• G06F9/06Arrangements for programme control, e.g. control unit using stored programme, i.e. using internal store of processing equipment to receive and retain programme
    • G06F9/46Multiprogramming arrangements
    • G06F9/54Interprogramme communication ; Intertask communication
    • G06F9/541Interprogramme communication ; Intertask communication via adapters, e.g. between incompatible applications
    • HELECTRICITY
    • H04ELECTRIC COMMUNICATION TECHNIQUE
    • H04LTRANSMISSION OF DIGITAL INFORMATION, e.g. TELEGRAPHIC COMMUNICATION
    • H04L29/00Arrangements, apparatus, circuits or systems, not covered by a single one of groups H04L1/00 - H04L27/00 contains provisionally no documents
    • H04L29/02Communication control; Communication processing contains provisionally no documents
    • H04L29/06Communication control; Communication processing contains provisionally no documents characterised by a protocol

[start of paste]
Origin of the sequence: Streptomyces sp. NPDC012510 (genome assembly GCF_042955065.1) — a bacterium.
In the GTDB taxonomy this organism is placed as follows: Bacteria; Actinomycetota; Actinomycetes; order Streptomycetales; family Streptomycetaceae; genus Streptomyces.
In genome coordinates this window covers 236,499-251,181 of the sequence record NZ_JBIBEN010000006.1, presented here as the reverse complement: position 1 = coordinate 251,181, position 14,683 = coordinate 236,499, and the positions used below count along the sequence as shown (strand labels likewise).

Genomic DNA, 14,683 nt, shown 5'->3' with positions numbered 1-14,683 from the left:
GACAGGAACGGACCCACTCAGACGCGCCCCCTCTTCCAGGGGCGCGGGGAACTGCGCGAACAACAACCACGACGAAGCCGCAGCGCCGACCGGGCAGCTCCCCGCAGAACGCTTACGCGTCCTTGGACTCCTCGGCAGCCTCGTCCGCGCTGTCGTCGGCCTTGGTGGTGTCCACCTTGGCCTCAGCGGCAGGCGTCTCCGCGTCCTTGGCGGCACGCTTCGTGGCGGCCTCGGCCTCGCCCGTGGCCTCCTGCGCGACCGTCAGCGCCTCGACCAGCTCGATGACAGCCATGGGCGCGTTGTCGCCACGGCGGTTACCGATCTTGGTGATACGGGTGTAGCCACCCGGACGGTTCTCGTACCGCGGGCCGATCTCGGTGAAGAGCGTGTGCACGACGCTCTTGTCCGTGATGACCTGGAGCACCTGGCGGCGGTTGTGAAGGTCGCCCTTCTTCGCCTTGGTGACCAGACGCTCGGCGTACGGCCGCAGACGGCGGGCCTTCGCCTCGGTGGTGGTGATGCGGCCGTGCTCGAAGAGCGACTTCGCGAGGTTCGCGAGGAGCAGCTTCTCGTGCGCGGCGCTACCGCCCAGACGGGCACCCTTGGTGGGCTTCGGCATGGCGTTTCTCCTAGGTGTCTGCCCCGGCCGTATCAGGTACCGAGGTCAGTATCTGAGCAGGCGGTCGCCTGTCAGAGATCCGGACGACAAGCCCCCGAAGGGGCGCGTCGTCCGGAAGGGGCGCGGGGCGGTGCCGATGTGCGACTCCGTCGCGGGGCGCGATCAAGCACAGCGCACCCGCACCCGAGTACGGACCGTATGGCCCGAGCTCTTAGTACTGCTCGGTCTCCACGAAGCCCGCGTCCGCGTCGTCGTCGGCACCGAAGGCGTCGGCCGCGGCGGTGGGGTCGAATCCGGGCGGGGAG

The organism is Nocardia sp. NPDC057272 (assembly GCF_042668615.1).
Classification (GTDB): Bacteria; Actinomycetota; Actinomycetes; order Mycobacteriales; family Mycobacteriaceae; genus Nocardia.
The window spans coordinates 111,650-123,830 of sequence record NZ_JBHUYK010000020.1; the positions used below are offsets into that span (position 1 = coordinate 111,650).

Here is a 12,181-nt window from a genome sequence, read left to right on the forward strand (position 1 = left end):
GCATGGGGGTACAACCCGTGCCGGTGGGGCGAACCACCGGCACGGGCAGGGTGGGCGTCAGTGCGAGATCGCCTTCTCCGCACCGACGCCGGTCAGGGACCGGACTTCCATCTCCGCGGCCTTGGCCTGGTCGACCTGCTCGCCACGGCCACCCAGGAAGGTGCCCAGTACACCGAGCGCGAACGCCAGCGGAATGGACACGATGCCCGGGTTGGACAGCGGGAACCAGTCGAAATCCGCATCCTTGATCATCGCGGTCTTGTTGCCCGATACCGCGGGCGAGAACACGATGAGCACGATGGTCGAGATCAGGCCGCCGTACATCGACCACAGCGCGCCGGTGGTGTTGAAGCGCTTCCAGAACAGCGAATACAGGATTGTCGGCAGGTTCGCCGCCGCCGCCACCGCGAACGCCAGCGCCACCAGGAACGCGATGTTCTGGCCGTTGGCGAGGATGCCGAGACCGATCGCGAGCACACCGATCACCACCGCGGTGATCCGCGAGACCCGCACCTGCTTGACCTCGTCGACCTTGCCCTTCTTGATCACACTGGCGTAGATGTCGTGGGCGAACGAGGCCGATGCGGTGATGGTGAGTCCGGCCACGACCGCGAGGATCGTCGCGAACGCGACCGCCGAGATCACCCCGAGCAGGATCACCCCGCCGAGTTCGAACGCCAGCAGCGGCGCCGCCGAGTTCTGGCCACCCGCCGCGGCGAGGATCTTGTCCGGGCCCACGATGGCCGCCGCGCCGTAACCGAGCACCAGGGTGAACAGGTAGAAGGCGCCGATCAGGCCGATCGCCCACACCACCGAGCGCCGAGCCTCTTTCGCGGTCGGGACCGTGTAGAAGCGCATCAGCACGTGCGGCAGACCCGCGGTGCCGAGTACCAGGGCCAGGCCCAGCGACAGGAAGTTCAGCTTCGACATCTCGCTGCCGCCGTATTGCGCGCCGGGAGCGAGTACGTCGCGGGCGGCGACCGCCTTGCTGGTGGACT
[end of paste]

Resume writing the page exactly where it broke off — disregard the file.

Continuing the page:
• HELECTRICITY
    • H04ELECTRIC COMMUNICATION TECHNIQUE
    • H04LTRANSMISSION OF DIGITAL INFORMATION, e.g. TELEGRAPHIC COMMUNICATION
    • H04L67/00Network-specific arrangements or communication protocols supporting networked applications
    • H04L67/10Network-specific arrangements or communication protocols supporting networked applications in which an application is distributed across nodes in the network
    • HELECTRICITY
    • H04ELECTRIC COMMUNICATION TECHNIQUE
    • H04LTRANSMISSION OF DIGITAL INFORMATION, e.g. TELEGRAPHIC COMMUNICATION
    • H04L67/00Network-specific arrangements or communication protocols supporting networked applications
    • H04L67/40Protocols for remote procedure calls [RPC]
    • HELECTRICITY
    • H04ELECTRIC COMMUNICATION TECHNIQUE
    • H04LTRANSMISSION OF DIGITAL INFORMATION, e.g. TELEGRAPHIC COMMUNICATION
    • H04L69/00Application independent communication protocol aspects or techniques in packet data networks
    • H04L69/30Definitions, standards or architectural aspects of layered protocol stacks